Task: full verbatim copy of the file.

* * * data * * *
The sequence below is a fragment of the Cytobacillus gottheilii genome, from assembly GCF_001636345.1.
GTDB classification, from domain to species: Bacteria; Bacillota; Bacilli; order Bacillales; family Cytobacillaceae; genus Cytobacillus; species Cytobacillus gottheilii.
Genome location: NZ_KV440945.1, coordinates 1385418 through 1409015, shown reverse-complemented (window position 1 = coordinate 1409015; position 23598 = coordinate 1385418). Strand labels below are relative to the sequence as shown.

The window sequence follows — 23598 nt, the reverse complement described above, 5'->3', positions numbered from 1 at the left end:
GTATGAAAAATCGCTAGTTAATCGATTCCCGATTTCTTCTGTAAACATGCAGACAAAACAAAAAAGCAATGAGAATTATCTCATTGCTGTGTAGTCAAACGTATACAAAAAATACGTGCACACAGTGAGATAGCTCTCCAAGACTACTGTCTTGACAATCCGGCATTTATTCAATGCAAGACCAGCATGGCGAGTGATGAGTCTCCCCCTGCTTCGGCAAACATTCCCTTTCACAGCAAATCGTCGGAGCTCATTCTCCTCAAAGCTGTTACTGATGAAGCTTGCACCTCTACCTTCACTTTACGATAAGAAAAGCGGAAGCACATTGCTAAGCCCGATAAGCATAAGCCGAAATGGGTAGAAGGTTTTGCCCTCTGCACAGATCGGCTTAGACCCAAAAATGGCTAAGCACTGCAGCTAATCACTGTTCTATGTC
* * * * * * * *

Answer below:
The sequence below is a fragment of the Cytobacillus gottheilii genome, from assembly GCF_001636345.1.
GTDB classification, from domain to species: Bacteria; Bacillota; Bacilli; order Bacillales; family Cytobacillaceae; genus Cytobacillus; species Cytobacillus gottheilii.
Genome location: NZ_KV440945.1, coordinates 1385418 through 1409015, shown reverse-complemented (window position 1 = coordinate 1409015; position 23598 = coordinate 1385418). Strand labels below are relative to the sequence as shown.

The window sequence follows — 23598 nt, the reverse complement described above, 5'->3', positions numbered from 1 at the left end:
GTATGAAAAATCGCTAGTTAATCGATTCCCGATTTCTTCTGTAAACATGCAGACAAAACAAAAAAGCAATGAGAATTATCTCATTGCTGTGTAGTCAAACGTATACAAAAAATACGTGCACACAGTGAGATAGCTCTCCAAGACTACTGTCTTGACAATCCGGCATTTATTCAATGCAAGACCAGCATGGCGAGTGATGAGTCTCCCCCTGCTTCGGCAAACATTCCCTTTCACAGCAAATCGTCGGAGCTCATTCTCCTCAAAGCTGTTACTGATGAAGCTTGCACCTCTACCTTCACTTTACGATAAGAAAAGCGGAAGCACATTGCTAAGCCCGATAAGCATAAGCCGAAATGGGTAGAAGGTTTTGCCCTCTGCACAGATCGGCTTAGACCCAAAAATGGCTAAGCACTGCAGCTAATCACTGTTCTATGTC